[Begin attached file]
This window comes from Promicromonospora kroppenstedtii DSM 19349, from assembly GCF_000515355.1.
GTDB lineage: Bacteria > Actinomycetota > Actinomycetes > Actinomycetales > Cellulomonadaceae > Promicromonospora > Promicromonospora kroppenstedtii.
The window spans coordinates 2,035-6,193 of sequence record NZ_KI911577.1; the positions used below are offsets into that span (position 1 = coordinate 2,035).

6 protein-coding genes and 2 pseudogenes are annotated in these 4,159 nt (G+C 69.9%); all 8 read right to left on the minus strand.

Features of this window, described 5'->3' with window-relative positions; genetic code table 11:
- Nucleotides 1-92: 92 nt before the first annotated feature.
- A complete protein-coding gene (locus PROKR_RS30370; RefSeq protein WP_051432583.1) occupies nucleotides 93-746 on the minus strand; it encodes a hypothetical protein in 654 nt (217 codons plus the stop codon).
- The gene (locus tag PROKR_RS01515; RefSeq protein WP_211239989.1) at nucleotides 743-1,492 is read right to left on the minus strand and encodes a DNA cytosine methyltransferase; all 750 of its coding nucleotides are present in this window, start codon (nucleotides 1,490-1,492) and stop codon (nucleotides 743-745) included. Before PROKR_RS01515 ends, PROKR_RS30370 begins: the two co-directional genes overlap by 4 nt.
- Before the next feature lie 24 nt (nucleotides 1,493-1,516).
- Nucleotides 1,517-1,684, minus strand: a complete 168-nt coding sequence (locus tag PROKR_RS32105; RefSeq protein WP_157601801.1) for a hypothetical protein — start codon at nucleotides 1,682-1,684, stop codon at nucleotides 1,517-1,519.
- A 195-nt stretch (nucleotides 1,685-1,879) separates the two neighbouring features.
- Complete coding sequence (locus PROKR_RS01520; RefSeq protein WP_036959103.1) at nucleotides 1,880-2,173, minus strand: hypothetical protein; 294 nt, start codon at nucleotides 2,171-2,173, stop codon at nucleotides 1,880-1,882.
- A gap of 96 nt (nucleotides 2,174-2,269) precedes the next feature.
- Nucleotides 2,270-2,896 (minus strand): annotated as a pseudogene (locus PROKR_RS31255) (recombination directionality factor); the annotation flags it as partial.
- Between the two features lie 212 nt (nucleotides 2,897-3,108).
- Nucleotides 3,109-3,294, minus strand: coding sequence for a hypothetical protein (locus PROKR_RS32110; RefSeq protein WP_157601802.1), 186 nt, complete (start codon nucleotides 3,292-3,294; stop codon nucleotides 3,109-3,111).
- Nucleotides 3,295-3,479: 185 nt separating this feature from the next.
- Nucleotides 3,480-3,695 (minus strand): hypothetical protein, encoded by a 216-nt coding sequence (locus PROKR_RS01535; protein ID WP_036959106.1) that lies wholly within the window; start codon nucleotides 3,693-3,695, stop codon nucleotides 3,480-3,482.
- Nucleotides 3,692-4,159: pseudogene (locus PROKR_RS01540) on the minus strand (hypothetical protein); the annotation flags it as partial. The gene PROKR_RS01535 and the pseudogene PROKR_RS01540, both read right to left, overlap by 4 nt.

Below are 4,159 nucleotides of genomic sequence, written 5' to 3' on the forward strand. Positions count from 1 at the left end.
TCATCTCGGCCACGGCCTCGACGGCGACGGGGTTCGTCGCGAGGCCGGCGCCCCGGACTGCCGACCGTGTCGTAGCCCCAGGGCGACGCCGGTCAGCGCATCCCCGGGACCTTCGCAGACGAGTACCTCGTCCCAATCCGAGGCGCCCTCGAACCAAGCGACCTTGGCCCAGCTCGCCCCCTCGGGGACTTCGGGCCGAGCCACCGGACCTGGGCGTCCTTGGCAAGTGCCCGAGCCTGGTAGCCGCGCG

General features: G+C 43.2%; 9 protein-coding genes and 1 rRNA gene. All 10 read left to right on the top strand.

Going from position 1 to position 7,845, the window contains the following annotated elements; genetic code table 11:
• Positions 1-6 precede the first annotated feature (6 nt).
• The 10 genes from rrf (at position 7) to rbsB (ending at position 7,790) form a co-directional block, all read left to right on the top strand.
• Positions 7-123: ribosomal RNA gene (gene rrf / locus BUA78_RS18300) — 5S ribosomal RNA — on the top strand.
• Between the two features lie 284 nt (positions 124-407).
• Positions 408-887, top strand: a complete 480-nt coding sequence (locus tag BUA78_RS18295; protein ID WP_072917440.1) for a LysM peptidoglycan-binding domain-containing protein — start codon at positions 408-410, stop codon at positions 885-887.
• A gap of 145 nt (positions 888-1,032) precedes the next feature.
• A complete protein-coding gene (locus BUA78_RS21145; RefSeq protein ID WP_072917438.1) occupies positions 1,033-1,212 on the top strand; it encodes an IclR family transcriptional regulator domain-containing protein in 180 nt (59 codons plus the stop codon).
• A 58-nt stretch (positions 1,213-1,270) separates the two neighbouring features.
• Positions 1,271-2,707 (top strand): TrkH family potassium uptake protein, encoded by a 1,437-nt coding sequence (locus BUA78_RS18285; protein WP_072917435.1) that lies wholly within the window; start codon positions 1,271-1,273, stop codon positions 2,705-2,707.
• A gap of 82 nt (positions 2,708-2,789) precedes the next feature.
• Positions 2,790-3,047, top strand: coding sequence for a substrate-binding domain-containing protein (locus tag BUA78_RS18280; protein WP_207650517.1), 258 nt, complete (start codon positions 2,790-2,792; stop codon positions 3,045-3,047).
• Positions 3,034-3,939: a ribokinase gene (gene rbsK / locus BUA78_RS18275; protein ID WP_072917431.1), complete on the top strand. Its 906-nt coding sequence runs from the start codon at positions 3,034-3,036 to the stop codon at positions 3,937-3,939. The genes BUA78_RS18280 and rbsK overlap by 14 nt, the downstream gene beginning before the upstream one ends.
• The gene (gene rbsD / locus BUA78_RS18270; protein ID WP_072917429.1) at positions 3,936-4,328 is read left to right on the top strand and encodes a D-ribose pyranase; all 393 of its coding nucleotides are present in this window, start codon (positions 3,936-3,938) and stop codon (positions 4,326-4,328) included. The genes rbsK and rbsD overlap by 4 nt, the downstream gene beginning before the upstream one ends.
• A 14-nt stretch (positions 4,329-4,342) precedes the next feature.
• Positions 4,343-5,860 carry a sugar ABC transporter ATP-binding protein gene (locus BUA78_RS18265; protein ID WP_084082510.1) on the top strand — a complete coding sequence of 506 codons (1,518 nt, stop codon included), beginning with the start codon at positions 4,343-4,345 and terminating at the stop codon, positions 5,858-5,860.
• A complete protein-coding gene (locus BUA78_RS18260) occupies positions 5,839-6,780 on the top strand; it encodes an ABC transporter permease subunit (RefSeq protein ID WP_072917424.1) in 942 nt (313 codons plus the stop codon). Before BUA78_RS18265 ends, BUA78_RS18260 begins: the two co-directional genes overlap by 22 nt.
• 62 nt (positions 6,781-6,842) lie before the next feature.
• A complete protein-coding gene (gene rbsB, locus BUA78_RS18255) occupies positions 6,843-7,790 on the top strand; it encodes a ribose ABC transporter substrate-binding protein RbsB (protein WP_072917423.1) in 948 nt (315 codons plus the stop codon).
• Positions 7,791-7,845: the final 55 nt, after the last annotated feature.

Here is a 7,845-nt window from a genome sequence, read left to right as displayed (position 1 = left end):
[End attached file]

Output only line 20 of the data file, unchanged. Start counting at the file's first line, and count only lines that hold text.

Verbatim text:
Below are 4,159 nucleotides of genomic sequence, written 5' to 3' on the forward strand. Positions count from 1 at the left end.